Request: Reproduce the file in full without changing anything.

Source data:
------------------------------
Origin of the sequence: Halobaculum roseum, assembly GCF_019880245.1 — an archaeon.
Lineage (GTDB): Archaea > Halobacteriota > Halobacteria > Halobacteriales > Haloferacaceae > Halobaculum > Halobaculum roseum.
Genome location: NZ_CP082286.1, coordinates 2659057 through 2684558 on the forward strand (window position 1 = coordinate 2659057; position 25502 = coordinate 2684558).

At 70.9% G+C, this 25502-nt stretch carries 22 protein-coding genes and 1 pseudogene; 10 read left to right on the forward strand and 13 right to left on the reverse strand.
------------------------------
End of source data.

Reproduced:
Origin of the sequence: Halobaculum roseum, assembly GCF_019880245.1 — an archaeon.
Lineage (GTDB): Archaea > Halobacteriota > Halobacteria > Halobacteriales > Haloferacaceae > Halobaculum > Halobaculum roseum.
Genome location: NZ_CP082286.1, coordinates 2659057 through 2684558 on the forward strand (window position 1 = coordinate 2659057; position 25502 = coordinate 2684558).

At 70.9% G+C, this 25502-nt stretch carries 22 protein-coding genes and 1 pseudogene; 10 read left to right on the forward strand and 13 right to left on the reverse strand.